An expertly crafted story that mocks ideological hypocrisy and offers no easy answers.
Sarah Sutherland and Steve Bastoni in Ulster American. Image: Teresa Noble.
Ulster American makes for some very uncomfortable viewing. And this is partly the point. No matter how sure you are of your convictions, no matter how nuanced you feel your political persuasions, it is not easy to find solid footing here.
The play opens in the living room of London theatre director Leigh Carver (David Whiteley), where he and American Oscar winner Jay Conway, the lead in Carver’s upcoming play (Steve Bastoni), sit discussing why – in this post-Brexit, post-#MeToo political climate – it is more important than ever that these two avowed feminists make the play they’re about to make. It is this conversation which lays the groundwork for the next 60 minutes of increasing tension and conflict: what is it that men feel comfortable to say in the company of each other that they wouldn’t say when a woman is present? How do people, even sympathetic and honourable people, which arguably both or neither of these men are, betray their values and prejudices when alone?
Bastoni throughout is remarkable: utterly unlikeable, slimy, conceited, absurd, somehow able to make this larger than life mockery of manhood seem completely believable; I’m sure all the woman in audience have met at least one. Whiteley’s performance is nuanced and very funny. Clearly uncomfortable with the blustering machismo of his leading man, he has nonetheless decided to coddle and placate him; he would be almost sympathetic if he weren’t so spineless.
When the playwright, Ruth Davenport (played expertly by Sarah Sutherland), arrives and declares that not only is she not Catholic but she’s actually not even Irish, despite being from Northern Ireland, the tension slowly gets ratcheted up. As the stakes rise, the men slowly come to betray their political ambivalences.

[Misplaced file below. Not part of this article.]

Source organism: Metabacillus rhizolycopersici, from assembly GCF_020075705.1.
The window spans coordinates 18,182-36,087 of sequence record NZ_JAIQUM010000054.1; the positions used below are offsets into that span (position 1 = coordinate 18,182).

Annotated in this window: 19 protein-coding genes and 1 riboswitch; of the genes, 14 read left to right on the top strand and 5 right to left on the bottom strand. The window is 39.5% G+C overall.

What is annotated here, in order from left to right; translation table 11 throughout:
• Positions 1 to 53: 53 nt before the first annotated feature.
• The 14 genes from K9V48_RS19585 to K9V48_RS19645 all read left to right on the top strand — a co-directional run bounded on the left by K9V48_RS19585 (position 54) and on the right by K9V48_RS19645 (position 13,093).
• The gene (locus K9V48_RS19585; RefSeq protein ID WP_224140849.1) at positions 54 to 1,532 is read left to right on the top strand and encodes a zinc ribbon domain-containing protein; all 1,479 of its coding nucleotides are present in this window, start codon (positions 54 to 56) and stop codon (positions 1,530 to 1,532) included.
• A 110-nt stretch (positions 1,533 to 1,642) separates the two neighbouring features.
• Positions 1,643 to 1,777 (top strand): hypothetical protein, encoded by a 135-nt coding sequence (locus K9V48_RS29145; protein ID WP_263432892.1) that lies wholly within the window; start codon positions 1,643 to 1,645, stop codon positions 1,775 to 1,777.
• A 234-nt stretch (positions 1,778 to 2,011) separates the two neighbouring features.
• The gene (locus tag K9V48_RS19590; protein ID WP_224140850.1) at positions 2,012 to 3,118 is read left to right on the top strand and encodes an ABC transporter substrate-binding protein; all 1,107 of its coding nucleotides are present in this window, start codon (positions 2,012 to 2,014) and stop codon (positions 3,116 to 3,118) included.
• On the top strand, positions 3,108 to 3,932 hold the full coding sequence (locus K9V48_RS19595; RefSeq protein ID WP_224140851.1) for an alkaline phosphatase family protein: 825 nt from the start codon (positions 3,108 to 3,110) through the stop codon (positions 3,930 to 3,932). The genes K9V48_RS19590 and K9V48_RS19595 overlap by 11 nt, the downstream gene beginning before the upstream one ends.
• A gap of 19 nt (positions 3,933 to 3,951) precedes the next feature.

The script is expertly crafted, delighting in mocking the hypocrisy of uninterrogated identity politics: while the playwright is a woman, she is also pro-union, pro-conservative and pro-Brexit, in direct opposition to every political ideal Carver holds. It’s easy to defend the voices of women or any minority when those opinions merely parrot your own – it’s when they differ that your values are meaningfully tested. The script also takes issue with pure identitarian politics, as despite being a British citizen, having studied in England, working in England and identifying as British, Davenport cannot shake the title of Irish, while Conway, a man who has never been to Ireland, is referred to constantly as an Irish American. Of course the distinction is not about self-identification at all but about the political biases that extend beyond identity, a question that the play is content to destabilise rather than answer. The project of the play is not easy resolutions but disruption.
The set design and blocking of the play are a credit to designer Louise McCarthy and director Brett Cousins. And despite the discomfort, there are some genuinely hilarious moments which offer some respite from the awkwardness. Dwelling in this social awkwardness, where power is unequally distributed and men are not used to being told ‘no’, is a chore we all need to spend some doing so that next time we find ourselves confronted with a bully like Conway, we can behave better than the characters in Ulster American.
4 stars out of 5 ★★★★
By David Ireland
Directed by David Cousins
Set & costume design: Louise McCarthy
Lighting design: Tom Willis & Rachel Lee
Sound design: Daniel Nixon
Accent coach: Matt Furlani
Fight director: Charlie Mycroft
Featuring Steve Bastoni, Sarah Sutherland & David Whiteley
25 August-19 September 2019
Red Stitch Actors’ Theatre, St Kilda East VIC
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